A few years on, redundancy gave me extra time to devote to writing. Thinking I’d need more structure in my life than turning up at my computer every day, I decided to look into joining a choir. Nervously, I went along to a group that met on a Wednesday afternoon. Asked what voice part I sang, I had to confess I didn’t know. “I’ll put you with the sopranos,” said the conductor. I discovered later that, of the four voice-parts in a mixed-voice choir, sopranos usually sing the highest notes, but easiest in terms of melody. As I didn’t read music, this was the right place for me to be.
I was fortunate that I’d stumbled upon an extremely welcoming musical community that’s true to its principles of music for everyone, not just an elite. In addition to the Wednesday afternoon sessions, where each term we learn a range of short pieces from pop to folk and classical, there are a few weekend courses a year which culminate in the performance of a longer work with a full orchestra. The first time I did one of these, I made the mistake of contemplating how thrilled I was to be part of something so wonderful, and lost my place in the musical score.
Since then, I’ve sung choral works by classics like Handel, Mozart, Fauré and Vivaldi, as well as by contemporary composers such as Karl Jenkins, John Rutter and, in a piece written especially for our choir, the up-and-coming Rebecca Dale. I’ve been introduced to beautiful music I’d never have otherwise heard. I’m still a soprano – even on those days I can’t reach the top notes – but am I struggling? Am I good enough?
I still don’t like singing without other, and better, voices to support me, and feel self-conscious if my husband happens to hear me practising at home. Although I’m improving as time goes on, I still find musical notation difficult to decipher, and notes without words (and there can be a lot of amen in a requiem mass) a particular trial. And I prefer to be flanked by people I know won’t judge me harshly when I make a mistake.
Although I’d like to sing better, both for my own pleasure and for other people’s, I’ve learnt not to judge myself harshly either. Large choirs, like mine, can absorb a few dunces. Being part of the amazing sound we make together is good enough for me.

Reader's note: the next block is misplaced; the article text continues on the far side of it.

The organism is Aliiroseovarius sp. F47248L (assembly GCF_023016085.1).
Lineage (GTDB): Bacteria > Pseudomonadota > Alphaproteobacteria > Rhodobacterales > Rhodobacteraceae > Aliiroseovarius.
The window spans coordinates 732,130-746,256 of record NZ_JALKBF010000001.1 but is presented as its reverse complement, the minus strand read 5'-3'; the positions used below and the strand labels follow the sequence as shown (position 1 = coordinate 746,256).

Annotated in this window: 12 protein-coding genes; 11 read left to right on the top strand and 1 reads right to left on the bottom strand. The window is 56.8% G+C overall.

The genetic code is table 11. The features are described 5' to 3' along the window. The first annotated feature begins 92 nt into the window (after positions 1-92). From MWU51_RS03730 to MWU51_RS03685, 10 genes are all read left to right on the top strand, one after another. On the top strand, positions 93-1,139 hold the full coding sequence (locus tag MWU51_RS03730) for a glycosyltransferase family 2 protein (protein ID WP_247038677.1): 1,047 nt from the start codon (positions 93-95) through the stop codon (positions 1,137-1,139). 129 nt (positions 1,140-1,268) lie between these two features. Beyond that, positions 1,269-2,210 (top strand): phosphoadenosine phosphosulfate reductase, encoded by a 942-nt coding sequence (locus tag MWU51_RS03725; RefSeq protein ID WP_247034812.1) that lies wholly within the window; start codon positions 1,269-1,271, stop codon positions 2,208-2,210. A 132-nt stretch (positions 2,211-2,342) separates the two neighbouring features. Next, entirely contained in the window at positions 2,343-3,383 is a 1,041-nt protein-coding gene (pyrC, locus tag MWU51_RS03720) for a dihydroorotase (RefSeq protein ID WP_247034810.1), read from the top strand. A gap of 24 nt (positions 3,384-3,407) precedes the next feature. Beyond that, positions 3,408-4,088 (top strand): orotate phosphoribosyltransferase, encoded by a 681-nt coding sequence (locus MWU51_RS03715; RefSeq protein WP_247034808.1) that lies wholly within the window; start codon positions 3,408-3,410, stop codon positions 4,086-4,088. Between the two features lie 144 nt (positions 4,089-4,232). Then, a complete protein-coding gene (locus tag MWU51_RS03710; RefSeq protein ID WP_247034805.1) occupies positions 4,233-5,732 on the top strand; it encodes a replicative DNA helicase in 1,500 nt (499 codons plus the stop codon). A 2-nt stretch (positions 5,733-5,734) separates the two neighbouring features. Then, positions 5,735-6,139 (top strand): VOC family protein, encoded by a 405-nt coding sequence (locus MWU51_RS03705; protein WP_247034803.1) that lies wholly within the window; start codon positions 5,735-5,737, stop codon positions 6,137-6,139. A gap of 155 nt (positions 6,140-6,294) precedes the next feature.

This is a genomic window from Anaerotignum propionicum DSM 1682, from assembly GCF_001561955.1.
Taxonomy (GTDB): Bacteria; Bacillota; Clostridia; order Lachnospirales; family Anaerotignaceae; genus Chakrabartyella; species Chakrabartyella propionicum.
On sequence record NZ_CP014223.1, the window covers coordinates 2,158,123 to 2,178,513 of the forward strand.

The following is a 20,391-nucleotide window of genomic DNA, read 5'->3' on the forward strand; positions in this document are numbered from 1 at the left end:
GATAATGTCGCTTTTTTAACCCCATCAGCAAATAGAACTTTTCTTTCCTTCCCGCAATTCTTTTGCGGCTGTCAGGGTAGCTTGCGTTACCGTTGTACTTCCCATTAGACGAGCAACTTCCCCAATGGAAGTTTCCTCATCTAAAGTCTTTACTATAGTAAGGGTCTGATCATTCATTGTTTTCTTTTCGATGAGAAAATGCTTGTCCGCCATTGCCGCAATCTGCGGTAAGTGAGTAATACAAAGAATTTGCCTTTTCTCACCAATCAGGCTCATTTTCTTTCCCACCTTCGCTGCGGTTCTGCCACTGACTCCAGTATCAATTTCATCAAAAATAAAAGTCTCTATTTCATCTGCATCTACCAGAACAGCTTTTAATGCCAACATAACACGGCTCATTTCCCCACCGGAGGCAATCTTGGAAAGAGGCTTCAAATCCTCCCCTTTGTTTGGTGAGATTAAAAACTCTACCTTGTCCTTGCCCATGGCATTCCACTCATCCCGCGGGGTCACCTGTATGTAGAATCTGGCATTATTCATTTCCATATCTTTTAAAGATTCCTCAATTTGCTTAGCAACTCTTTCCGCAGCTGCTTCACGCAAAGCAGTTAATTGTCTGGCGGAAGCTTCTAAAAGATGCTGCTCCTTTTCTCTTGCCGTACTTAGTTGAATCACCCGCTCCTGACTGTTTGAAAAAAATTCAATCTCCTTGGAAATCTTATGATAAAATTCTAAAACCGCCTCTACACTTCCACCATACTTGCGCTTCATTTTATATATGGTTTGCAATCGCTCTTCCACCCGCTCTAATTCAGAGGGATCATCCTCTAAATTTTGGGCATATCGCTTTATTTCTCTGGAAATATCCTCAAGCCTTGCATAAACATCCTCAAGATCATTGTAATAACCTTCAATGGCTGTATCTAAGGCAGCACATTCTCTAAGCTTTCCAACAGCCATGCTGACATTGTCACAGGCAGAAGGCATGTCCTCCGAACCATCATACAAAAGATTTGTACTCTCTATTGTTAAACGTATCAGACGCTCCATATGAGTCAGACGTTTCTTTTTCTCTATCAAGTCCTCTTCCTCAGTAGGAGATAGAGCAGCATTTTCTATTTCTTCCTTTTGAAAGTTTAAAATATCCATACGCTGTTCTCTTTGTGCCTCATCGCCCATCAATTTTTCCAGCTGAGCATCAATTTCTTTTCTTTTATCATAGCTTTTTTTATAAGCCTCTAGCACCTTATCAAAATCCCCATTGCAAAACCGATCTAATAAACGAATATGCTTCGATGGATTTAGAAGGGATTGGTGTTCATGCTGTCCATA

Anne Goodwin’s debut novel, Sugar and Snails, was shortlisted for the Polari First Book Prize. Her second novel, Underneath, is scheduled for publication in May 2017. Anne is also a book blogger and author of over 70 published short stories. Catch up on her website: annethology (http://annegoodwin.weebly.com/) or on Twitter @Annecdotist.
He never intended to be a jailer …
After years of travelling, responsible to no-one but himself, Steve has resolved to settle down. He gets a job, buys a house and persuades Liesel to move in with him.
Life’s perfect, until Liesel delivers her ultimatum: if he won’t agree to start a family, she’ll have to leave. He can’t bear to lose her, but how can he face the prospect of fatherhood when he has no idea what being a father means? If he could somehow make her stay, he wouldn’t have to choose … and it would be a shame not to make use of the cellar.
Will this be the solution to his problems, or the catalyst for his own unravelling?
Published internationally 25th May 2017 in e-book and paperback
Amazon UK https://www.amazon.co.uk/dp/B06X9VN6CD
Amazon USA https://www.amazon.com/dp/B06X9VN6CD/
Pre-publication Kindle reduced price offer (£1.99 / $2.48)